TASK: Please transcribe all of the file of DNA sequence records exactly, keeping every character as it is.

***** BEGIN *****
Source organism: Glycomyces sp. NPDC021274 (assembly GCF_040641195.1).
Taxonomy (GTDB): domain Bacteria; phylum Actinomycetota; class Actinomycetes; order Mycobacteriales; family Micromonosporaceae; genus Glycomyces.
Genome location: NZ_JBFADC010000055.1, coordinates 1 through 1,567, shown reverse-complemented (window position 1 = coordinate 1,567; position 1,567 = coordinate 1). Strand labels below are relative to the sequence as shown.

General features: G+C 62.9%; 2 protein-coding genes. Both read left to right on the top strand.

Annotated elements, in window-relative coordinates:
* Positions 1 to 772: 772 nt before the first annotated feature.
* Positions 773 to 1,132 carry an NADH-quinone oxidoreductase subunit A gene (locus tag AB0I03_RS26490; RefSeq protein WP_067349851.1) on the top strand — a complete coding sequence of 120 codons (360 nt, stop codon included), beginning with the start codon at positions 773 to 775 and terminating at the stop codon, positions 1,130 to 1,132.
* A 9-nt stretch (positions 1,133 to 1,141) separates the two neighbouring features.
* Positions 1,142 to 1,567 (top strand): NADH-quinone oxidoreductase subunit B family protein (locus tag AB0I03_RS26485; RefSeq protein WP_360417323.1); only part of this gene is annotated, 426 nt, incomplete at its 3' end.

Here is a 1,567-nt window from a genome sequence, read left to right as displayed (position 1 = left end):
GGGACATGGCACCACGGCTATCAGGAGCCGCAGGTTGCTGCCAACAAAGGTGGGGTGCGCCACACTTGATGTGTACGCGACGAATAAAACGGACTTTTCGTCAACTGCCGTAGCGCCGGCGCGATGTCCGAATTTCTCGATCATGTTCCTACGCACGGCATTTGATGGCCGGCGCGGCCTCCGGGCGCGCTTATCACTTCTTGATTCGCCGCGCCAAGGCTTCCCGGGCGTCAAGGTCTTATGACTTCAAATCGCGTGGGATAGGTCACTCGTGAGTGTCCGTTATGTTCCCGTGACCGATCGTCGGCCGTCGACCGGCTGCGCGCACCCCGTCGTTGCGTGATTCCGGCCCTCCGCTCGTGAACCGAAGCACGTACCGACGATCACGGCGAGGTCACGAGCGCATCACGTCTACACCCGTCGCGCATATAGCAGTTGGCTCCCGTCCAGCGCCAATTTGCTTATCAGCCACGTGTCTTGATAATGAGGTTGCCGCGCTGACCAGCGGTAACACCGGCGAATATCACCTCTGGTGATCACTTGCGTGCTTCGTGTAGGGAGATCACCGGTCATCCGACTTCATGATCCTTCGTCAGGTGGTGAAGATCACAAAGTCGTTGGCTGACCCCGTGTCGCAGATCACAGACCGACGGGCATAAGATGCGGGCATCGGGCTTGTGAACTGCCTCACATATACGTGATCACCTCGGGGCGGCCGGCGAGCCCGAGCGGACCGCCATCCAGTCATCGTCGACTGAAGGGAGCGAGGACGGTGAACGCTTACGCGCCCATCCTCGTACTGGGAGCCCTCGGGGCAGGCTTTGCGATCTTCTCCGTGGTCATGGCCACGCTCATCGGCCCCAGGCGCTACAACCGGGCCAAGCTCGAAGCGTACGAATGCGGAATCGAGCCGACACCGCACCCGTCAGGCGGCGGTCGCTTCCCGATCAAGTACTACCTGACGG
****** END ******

Source organism: Glycomyces sp. NPDC021274 (assembly GCF_040641195.1).
Taxonomy (GTDB): domain Bacteria; phylum Actinomycetota; class Actinomycetes; order Mycobacteriales; family Micromonosporaceae; genus Glycomyces.
Genome location: NZ_JBFADC010000055.1, coordinates 1 through 1,567, shown reverse-complemented (window position 1 = coordinate 1,567; position 1,567 = coordinate 1). Strand labels below are relative to the sequence as shown.

General features: G+C 62.9%; 2 protein-coding genes. Both read left to right on the top strand.

Annotated elements, in window-relative coordinates:
* Positions 1 to 772: 772 nt before the first annotated feature.
* Positions 773 to 1,132 carry an NADH-quinone oxidoreductase subunit A gene (locus tag AB0I03_RS26490; RefSeq protein WP_067349851.1) on the top strand — a complete coding sequence of 120 codons (360 nt, stop codon included), beginning with the start codon at positions 773 to 775 and terminating at the stop codon, positions 1,130 to 1,132.
* A 9-nt stretch (positions 1,133 to 1,141) separates the two neighbouring features.
* Positions 1,142 to 1,567 (top strand): NADH-quinone oxidoreductase subunit B family protein (locus tag AB0I03_RS26485; RefSeq protein WP_360417323.1); only part of this gene is annotated, 426 nt, incomplete at its 3' end.

Here is a 1,567-nt window from a genome sequence, read left to right as displayed (position 1 = left end):
GGGACATGGCACCACGGCTATCAGGAGCCGCAGGTTGCTGCCAACAAAGGTGGGGTGCGCCACACTTGATGTGTACGCGACGAATAAAACGGACTTTTCGTCAACTGCCGTAGCGCCGGCGCGATGTCCGAATTTCTCGATCATGTTCCTACGCACGGCATTTGATGGCCGGCGCGGCCTCCGGGCGCGCTTATCACTTCTTGATTCGCCGCGCCAAGGCTTCCCGGGCGTCAAGGTCTTATGACTTCAAATCGCGTGGGATAGGTCACTCGTGAGTGTCCGTTATGTTCCCGTGACCGATCGTCGGCCGTCGACCGGCTGCGCGCACCCCGTCGTTGCGTGATTCCGGCCCTCCGCTCGTGAACCGAAGCACGTACCGACGATCACGGCGAGGTCACGAGCGCATCACGTCTACACCCGTCGCGCATATAGCAGTTGGCTCCCGTCCAGCGCCAATTTGCTTATCAGCCACGTGTCTTGATAATGAGGTTGCCGCGCTGACCAGCGGTAACACCGGCGAATATCACCTCTGGTGATCACTTGCGTGCTTCGTGTAGGGAGATCACCGGTCATCCGACTTCATGATCCTTCGTCAGGTGGTGAAGATCACAAAGTCGTTGGCTGACCCCGTGTCGCAGATCACAGACCGACGGGCATAAGATGCGGGCATCGGGCTTGTGAACTGCCTCACATATACGTGATCACCTCGGGGCGGCCGGCGAGCCCGAGCGGACCGCCATCCAGTCATCGTCGACTGAAGGGAGCGAGGACGGTGAACGCTTACGCGCCCATCCTCGTACTGGGAGCCCTCGGGGCAGGCTTTGCGATCTTCTCCGTGGTCATGGCCACGCTCATCGGCCCCAGGCGCTACAACCGGGCCAAGCTCGAAGCGTACGAATGCGGAATCGAGCCGACACCGCACCCGTCAGGCGGCGGTCGCTTCCCGATCAAGTACTACCTGACGG